The malaria burden is concentrated largely on the poor. On the basis of country-level data, Gwatkin and Guillot25 estimated that 57.9% of all deaths from malaria in the world in 1990 occurred among the poorest 20% of the world's population. But within the poor countries, there is evidence that the costs of malaria fall more heavily on the very poor. In Malawi, for instance, very-low-income households carried a disproportionate share of the economic burden of malaria, with total direct and indirect cost of malaria among these households consuming 32% of annual household income, compared with 4.2% among households in the low-to-high income categories.8 In Tanzania, mortality in children younger than 5 years after acute fever was 39% higher among the poorest than in the least poor. The poorest 20% of people in selected developing countries were as much as 2.5 times less likely to receive basic public health services as the least-poor 20%.12
Cost of Malaria
Attempts to estimate the economic burden of malaria have traditionally used two different approaches. Microeconomic studies assess the direct costs of prevention and treatment of the disease at individual, household, and health services levels, and to these add the estimated indirect cost of work time lost because of illness or death or to the need to care for others sick with malaria. These studies aim to document the cost-effectiveness of controlling malaria for the sake of productivity, conceptualizing malaria as an obstacle for development and a factor in keeping people in poverty.
A different approach, from macroeconomics, attempts to measure the effect of malaria at country-level scale, assessing its effect in long-term economic growth and development. The influential 2001 report of Gallup and Sachs9 has brought this approach to the forefront of the policy arena in recent years. Cross-country regressions for 1965–1990 estimate that countries with intensive malaria grew 1.3% less per person per year than nonmalarious countries, even after controlling for factors such as initial poverty, economic policy, tropical location, and life expectancy. A 10% reduction in malaria was associated with 0.3% higher growth. Over 25 years, this can amount to almost half of the per capita gross domestic product (GDP) of poor countries.9
Recent studies to estimate the economic burden of malaria in endemic countries showed that the direct cost of one episode of malaria to a household was US$6.87 in Ghana, US$4.80 in Uganda, and US$4.50 in Mali. In Nigeria, it costs about US$1 to treat malaria by self-medication and about US$10 to treat it by the use of an orthodox health care provider when admission is not involved.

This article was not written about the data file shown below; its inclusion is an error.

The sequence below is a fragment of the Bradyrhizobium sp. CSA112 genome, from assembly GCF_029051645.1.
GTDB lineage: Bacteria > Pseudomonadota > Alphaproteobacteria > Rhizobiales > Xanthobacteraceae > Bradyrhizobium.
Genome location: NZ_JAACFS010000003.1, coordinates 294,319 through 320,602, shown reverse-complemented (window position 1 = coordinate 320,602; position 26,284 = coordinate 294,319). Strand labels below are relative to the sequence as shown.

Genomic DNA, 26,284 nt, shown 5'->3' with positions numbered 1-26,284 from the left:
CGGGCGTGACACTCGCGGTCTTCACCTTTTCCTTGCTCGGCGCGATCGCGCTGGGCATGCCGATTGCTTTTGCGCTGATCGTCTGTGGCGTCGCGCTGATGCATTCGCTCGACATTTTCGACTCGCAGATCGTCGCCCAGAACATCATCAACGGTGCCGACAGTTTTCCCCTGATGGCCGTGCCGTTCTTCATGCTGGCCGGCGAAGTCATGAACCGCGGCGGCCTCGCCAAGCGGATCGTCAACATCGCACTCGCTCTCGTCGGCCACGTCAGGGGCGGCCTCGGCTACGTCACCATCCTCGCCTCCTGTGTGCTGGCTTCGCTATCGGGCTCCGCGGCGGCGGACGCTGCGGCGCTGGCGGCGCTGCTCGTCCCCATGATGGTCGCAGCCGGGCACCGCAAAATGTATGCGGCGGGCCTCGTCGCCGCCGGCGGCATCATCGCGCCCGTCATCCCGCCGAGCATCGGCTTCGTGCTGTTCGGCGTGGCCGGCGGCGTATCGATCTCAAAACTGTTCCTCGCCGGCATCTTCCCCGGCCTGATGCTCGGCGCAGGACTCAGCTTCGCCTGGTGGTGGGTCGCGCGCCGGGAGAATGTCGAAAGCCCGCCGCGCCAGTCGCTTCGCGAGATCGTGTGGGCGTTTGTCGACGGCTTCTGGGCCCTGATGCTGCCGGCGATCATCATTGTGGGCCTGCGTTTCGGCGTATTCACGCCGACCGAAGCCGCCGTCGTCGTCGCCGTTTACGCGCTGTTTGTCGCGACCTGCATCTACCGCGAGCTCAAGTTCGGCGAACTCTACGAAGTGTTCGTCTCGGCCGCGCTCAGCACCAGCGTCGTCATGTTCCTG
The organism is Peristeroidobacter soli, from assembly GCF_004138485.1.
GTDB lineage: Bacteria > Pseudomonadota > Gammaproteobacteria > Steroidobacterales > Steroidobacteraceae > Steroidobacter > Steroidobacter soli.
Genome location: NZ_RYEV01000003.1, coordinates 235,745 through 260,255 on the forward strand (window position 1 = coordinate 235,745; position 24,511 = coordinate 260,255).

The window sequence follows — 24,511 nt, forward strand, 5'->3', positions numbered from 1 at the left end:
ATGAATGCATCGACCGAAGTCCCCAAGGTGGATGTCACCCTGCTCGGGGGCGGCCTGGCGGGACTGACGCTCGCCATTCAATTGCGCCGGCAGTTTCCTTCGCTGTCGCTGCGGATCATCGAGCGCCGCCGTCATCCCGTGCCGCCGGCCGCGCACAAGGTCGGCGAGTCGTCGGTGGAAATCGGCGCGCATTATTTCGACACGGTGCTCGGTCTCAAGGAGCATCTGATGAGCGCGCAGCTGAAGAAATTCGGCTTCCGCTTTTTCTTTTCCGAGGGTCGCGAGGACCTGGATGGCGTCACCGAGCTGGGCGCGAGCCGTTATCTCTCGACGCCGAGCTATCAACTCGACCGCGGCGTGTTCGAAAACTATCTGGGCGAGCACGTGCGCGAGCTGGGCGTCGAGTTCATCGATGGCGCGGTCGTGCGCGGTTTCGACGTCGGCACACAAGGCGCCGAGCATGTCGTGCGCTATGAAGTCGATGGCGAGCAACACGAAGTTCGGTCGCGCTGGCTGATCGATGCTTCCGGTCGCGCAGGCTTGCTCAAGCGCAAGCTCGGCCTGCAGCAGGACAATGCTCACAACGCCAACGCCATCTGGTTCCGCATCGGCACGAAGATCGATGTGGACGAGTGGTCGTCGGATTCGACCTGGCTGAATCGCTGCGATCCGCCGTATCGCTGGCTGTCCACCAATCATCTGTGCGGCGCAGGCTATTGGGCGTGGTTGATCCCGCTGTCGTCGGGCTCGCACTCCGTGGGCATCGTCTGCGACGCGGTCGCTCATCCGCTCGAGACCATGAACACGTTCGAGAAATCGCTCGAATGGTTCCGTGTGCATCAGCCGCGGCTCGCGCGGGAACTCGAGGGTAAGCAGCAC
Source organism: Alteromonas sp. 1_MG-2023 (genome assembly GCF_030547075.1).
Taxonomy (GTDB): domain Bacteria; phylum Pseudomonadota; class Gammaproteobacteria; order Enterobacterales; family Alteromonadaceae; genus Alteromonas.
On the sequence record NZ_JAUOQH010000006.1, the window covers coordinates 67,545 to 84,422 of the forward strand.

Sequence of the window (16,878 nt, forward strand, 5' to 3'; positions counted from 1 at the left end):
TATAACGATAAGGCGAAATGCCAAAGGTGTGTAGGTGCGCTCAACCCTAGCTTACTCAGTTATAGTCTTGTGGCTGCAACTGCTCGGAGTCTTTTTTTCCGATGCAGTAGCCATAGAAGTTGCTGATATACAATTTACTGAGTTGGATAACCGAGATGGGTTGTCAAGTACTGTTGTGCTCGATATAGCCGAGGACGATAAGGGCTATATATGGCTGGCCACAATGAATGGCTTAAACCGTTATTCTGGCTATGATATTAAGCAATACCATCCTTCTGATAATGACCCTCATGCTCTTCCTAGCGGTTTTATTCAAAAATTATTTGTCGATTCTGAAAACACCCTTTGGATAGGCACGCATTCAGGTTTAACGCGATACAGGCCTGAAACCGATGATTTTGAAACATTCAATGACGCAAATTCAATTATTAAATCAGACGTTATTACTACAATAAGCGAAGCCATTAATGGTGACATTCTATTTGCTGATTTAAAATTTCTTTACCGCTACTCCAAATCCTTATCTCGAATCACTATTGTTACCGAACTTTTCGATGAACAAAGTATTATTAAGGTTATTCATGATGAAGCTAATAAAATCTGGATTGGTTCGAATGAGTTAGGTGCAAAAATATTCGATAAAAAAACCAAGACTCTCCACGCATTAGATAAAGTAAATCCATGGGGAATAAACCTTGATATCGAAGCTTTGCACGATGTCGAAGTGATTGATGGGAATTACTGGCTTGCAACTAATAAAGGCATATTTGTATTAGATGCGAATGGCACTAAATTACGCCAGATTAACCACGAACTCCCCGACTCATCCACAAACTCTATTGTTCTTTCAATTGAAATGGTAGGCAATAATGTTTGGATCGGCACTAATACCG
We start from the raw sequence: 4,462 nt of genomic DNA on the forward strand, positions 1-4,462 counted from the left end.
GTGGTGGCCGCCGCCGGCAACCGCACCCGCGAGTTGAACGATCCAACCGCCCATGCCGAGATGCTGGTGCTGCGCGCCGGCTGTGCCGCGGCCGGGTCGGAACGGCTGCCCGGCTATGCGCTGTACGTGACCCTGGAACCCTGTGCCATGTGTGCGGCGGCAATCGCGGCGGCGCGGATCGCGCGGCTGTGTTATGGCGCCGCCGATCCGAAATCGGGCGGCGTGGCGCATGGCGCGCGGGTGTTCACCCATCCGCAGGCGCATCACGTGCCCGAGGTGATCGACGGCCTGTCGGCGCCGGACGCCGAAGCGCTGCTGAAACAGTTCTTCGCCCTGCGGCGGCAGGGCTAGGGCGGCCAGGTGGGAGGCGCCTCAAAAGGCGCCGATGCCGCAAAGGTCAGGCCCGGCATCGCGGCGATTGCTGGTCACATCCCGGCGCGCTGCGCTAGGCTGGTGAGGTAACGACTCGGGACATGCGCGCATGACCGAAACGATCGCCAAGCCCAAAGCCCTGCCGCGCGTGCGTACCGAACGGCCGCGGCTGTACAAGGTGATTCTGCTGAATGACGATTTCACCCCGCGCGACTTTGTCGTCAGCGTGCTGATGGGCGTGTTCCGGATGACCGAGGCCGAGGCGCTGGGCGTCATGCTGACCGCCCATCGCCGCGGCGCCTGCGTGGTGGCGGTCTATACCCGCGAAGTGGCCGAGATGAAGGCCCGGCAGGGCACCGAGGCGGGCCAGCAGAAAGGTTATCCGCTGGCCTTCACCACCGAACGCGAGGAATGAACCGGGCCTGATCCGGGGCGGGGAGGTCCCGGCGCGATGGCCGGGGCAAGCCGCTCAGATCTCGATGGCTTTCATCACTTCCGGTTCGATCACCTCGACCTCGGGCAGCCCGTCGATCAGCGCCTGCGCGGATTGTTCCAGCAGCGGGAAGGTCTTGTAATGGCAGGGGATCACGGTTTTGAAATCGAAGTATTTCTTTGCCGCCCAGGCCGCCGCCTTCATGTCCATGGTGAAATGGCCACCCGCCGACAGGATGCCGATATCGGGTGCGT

Estimates of the burden of malaria on the overall economies of Ghana, Mali, Nigeria, and Uganda reveal that malaria impedes economic growth in countries ranging from 0.067% in Uganda to as much as 3.8% in Nigeria. The GDP loss caused by malaria in Uganda in 2003 was equivalent to US$11 million, which is a substantive loss to the economy for a country like Uganda. This estimated GDP loss caused by malaria translates into US$0.43 per capita, which is about 5% of health per capita expenditure. The same studies in Ghana, Nigeria, Mali, Uganda, and Guinea found that indirect costs make up more than 70% of household malaria costs. These studies found that sick adults lost 1–7 days per malaria episode, depending on severity. The value of days lost because of malaria is estimated at US$8.92 in Uganda. Monthly household expenditures on malaria prevention ranged from US$0.32 to US$10 in the five countries.
At the household level, a study in Ghana found that costs of malaria consume 34% of the income of poor households, whereas the richer ones spend only 1% of their wealth.
Inequity in access to health services and malaria interventions is a further disadvantage to the poor.10
In Tanzania, malaria is a significant burden on society, both in health and economic terms. Almost 1.1% of Tanzania's GDP, or US$2.2 per capita, is devoted to tackling the disease, whereas 39% of all health expenditures are on malaria. Government facilities devote almost one-third of their resources to the disease. Private expenditures represent 71% of the total expenditures. Individuals allocate, on average, 0.7% of their annual income to preventing and treating the disease. For poorer households, this figure is probably significantly higher.11
The costs of malaria in terms of human capital are enormous. Studies tend to ignore short- and long-run cost implications of a wide spectrum of other morbidities and disabilities associated with malaria, including severe disease, anemia, pregnancy outcomes, and intellectual development.
Malaria takes a particularly high toll in children younger than 5 years and in pregnant women. Although adult women usually have developed immunity in areas of high transmission, they lose it with pregnancy, becoming highly susceptible to infection. Placental infection with malaria has a strong effect on intrauterine nutrition of the fetus. Malaria in pregnancy is associated with low birth weight, which in turn is one of the main causes of infant mortality. Low birth weight has also been associated with diminished intellectual development. Malaria is also a frequent cause of anemia in the mother, an important risk factor in maternal mortality.